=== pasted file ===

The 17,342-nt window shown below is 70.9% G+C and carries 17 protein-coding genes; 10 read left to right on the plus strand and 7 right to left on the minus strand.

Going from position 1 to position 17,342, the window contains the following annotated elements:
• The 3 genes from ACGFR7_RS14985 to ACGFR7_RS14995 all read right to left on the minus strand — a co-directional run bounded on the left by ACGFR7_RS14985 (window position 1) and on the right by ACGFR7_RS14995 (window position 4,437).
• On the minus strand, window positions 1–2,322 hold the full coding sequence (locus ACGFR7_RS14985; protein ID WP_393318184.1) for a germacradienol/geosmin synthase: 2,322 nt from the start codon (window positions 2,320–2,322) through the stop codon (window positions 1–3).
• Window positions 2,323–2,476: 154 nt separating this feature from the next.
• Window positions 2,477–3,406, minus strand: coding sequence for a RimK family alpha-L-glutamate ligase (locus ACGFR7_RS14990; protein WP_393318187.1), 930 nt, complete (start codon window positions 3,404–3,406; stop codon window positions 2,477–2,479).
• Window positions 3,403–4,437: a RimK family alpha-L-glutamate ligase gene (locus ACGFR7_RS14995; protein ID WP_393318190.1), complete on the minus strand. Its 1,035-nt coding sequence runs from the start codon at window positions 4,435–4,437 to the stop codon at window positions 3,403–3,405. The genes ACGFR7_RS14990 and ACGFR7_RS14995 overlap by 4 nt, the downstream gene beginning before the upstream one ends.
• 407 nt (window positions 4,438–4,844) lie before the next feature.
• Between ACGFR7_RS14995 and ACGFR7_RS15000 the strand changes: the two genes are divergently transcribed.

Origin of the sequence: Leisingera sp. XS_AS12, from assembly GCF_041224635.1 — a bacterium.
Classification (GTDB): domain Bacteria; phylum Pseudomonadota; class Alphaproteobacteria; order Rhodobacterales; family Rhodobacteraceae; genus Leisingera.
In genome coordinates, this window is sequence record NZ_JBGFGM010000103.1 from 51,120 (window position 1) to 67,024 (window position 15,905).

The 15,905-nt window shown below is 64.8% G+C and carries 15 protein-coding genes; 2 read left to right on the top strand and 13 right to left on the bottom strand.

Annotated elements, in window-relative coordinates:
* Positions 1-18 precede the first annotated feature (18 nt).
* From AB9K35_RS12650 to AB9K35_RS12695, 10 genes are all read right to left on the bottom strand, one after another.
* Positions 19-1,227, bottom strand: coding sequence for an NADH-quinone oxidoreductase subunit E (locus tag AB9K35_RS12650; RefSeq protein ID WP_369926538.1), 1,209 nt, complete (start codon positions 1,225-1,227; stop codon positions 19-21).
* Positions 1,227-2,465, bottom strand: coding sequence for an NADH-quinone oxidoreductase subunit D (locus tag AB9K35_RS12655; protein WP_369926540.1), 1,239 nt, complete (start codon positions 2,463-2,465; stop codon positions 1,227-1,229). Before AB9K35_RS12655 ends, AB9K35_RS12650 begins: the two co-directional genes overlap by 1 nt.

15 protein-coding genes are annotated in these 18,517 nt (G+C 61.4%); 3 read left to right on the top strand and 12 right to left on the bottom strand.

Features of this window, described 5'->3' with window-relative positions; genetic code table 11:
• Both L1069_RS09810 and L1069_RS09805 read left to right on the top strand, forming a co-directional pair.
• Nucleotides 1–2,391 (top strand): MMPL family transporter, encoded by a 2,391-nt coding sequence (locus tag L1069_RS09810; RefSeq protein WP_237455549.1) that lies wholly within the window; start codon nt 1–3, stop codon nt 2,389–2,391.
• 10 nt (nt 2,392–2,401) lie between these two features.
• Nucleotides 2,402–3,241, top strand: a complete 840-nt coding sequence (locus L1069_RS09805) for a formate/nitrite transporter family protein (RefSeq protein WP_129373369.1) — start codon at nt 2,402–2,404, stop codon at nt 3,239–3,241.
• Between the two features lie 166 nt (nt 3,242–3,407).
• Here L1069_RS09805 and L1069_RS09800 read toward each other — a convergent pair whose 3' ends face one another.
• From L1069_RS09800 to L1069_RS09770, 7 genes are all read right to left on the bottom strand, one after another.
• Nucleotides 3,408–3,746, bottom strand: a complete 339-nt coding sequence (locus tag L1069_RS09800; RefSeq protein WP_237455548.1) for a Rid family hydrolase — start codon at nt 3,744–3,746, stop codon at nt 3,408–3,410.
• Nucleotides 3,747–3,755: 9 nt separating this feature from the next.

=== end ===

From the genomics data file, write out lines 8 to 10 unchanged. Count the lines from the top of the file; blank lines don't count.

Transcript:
• 407 nt (window positions 4,438–4,844) lie before the next feature.
• Between ACGFR7_RS14995 and ACGFR7_RS15000 the strand changes: the two genes are divergently transcribed.

Origin of the sequence: Leisingera sp. XS_AS12, from assembly GCF_041224635.1 — a bacterium.